Pick­ing low-hang­ing fruit

How much of Capes­pan can it get?

Finweek English Edition - - COMPANIES&MARKETS - MARC HASENFUSS marc.hasenfuss@finweek.co.za

THE IN­TRIN­SIC VALUE of agribusi­ness in­vestor Zeder has grown to a bet­ter-thanex­pected 314c/share, which means the share is still dis­count­ing its un­der­ly­ing port­fo­lio value by 20%. Finweek, un­like the main­stream me­dia (which con­cen­trates on the sum-of-the-parts value) prefers to ap­ply the in­trin­sic value as the ap­pro­pri­ate mea­sure for Zeder’s per­for­mance.

The in­trin­sic value is cal­cu­lated us­ing the see-through mar­ket prices for Zeder’s in­di­rect in­ter­ests in Pi­o­neer Foods and Dis­tell (dis­counted through Kaap Agri and CapeVin re­spec­tively) and quoted mar­ket prices for OTC-traded in­vest­ments (many of which trade at earn­ings mul­ti­ples of four and five times). In terms of value, the bulk of Zeder’s in­vest­ments still re­side in Kaap Agri/Pi­o­neer Foods, which rep­re­sents a hefty 45% of the R2,7bn port­fo­lio.

As we’ve ar­gued pre­vi­ously, it would prob­a­bly make sense for Zeder to pur­sue a big­ger stake in Kaap Agri (cur­rently 43,9%), maybe even pitch an of­fer to buy out mi­nori­ties. But the price of Pi­o­neer, which un­der­pins Kaap Agri’s OTC price, has run hard of late, which might see Zeder tem­per its en­thu­si­asm for the food brand’s con­glom­er­ate.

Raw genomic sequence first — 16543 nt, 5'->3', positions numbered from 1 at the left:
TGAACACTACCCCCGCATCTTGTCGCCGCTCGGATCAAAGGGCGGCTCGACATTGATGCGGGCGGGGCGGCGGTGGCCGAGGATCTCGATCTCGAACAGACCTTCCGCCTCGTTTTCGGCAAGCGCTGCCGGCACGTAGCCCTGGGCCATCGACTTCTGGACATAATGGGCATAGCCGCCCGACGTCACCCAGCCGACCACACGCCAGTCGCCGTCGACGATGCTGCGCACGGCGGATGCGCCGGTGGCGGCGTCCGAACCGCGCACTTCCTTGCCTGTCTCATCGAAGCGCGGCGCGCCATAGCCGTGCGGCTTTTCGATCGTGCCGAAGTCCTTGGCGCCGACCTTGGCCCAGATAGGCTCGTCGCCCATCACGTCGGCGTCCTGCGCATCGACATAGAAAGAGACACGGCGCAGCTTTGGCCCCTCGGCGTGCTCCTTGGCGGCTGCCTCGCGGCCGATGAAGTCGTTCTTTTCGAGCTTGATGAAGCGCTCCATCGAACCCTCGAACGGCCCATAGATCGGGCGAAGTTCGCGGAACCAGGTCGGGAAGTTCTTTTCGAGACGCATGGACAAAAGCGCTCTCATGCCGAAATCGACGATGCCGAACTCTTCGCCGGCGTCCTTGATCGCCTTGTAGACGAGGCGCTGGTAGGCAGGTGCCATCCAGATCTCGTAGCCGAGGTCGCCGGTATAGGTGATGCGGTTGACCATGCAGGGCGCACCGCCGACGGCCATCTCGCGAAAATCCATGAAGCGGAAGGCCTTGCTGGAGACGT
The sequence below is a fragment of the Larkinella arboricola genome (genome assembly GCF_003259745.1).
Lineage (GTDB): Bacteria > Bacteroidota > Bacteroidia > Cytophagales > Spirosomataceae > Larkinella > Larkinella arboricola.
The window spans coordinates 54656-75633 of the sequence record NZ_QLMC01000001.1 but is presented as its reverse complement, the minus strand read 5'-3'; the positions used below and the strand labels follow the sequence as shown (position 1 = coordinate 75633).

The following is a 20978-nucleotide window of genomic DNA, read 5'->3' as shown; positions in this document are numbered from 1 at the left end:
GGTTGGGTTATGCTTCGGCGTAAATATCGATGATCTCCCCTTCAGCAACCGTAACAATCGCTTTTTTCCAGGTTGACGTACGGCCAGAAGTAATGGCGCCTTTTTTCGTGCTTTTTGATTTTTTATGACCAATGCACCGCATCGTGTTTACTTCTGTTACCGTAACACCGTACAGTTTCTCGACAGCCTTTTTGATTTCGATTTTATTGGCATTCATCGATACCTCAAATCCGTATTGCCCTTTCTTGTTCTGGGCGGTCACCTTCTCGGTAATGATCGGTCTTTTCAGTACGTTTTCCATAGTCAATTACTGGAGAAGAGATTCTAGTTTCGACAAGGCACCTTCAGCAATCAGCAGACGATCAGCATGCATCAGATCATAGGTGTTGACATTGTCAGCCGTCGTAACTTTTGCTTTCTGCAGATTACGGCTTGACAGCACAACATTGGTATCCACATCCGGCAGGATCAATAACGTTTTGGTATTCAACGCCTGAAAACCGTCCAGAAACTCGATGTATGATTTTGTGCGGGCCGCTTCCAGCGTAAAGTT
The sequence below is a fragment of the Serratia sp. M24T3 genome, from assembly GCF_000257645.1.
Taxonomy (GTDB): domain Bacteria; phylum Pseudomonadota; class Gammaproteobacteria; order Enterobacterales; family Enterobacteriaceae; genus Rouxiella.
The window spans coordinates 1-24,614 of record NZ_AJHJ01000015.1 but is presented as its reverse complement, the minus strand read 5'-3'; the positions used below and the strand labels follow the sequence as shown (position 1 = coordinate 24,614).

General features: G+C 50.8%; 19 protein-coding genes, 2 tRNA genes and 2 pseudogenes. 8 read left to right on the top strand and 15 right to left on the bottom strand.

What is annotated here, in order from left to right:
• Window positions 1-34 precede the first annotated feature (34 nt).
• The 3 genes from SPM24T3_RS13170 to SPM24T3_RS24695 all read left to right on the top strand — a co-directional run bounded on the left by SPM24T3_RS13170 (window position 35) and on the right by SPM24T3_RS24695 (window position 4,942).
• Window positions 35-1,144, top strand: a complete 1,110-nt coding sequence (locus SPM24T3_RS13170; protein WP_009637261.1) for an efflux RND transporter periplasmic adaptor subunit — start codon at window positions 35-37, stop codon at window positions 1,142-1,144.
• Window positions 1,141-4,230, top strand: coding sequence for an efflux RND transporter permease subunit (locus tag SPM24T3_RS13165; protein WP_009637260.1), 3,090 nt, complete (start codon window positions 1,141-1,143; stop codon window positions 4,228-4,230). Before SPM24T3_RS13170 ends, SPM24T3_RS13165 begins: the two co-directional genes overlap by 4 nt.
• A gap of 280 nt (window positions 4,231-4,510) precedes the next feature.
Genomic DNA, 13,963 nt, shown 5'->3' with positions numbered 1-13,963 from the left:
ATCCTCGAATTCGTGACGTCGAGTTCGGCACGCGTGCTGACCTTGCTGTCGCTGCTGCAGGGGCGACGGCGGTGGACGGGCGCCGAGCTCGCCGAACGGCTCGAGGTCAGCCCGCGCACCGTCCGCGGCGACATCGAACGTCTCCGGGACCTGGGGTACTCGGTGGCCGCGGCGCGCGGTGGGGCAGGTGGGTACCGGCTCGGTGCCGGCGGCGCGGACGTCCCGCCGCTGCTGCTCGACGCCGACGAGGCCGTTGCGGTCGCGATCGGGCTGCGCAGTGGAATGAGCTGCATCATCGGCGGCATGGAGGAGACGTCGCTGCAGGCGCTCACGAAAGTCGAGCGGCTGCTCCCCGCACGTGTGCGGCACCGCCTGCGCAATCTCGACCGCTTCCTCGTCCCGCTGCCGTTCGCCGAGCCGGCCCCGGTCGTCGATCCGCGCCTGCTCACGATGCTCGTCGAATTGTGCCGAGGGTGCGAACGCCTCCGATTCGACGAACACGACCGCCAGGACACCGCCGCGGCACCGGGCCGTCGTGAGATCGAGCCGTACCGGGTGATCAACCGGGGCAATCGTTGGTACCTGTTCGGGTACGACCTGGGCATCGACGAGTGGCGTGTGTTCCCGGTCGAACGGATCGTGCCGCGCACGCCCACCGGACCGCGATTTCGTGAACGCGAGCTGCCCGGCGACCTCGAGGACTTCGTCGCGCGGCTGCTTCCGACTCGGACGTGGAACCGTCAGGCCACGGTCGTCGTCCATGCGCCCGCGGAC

Where Zeder is clearly find­ing value is in fruit ex­porter Capes­pan, where its stake has grown markedly from around 15% to al­most 23%.

One pre­sumes Zeder will push its stake to around 34,9% – a de­vel­op­ment that would be made eas­ier if it could buy out the sig­nif­i­cant stake held by Bri­tish-based To­tal Pro­duce plc. Zeder, with its pro­ceeds from the re­cent sale of its KWV hold­ing in the bank, can eas­ily af­ford to make a big move on Capes­pan. But To­tal Pro­duce, which has a joint ven­ture for Bri­tain and Europe with Capes­pan, is very un­likely to sell its stake any­time soon.

Ac­cu­mu­lat­ing un­listed shares isn’t al­ways easy, es­pe­cially when OTC trade in Capes­pan isn’t ex­actly vi­brant. And it could be­come even harder, with Finweek notic­ing other pro­fes­sional in­vestors have cot­toned on to Capes­pan – most no­tably, Ti­tan, the nom­i­nee com­pany linked to re­tail ty­coon Christo Wiese.

Zeder CEO An­tonie Jacobs is a lit­tle cagey about Zeder’s long-term plan for Capes­pan, but says: “All we know is that there’s big value in the com­pany.”

Capes­pan shares cur­rently trade at around 135c on the OTC mar­ket against a net as­set value of around 275c/share. Apart from the deep value, Capes­pan is a great div­i­dend play, pay­ing a fi­nal div­i­dend of 8,5c/share in the year to endDe­cem­ber 2010.

Per­haps the most in­ter­est­ing de­vel­op­ment at Capes­pan – and per­haps a rea­son for Zeder to has­ten its ef­forts to pick lowhang­ing fruit – was the ap­point­ment of new CEO Jo­han Dique ear­lier this year. Fruit in­dus­try sources ex­pect Dique, who en­joyed a suc­cess­ful stint at Sen­wes, to drive Capes­pan’s ef­forts in con­sol­i­dat­ing its fruit mar­ket­ing seg­ment.

Dis­ap­point­ingly, other in­vest­ments of R318m aren’t listed. Hope­fully, there will be more de­tail in its an­nual re­port – es­pe­cially since those so-called “other in­vest­ments” have al­most dou­bled from R163m at year-end 2009.

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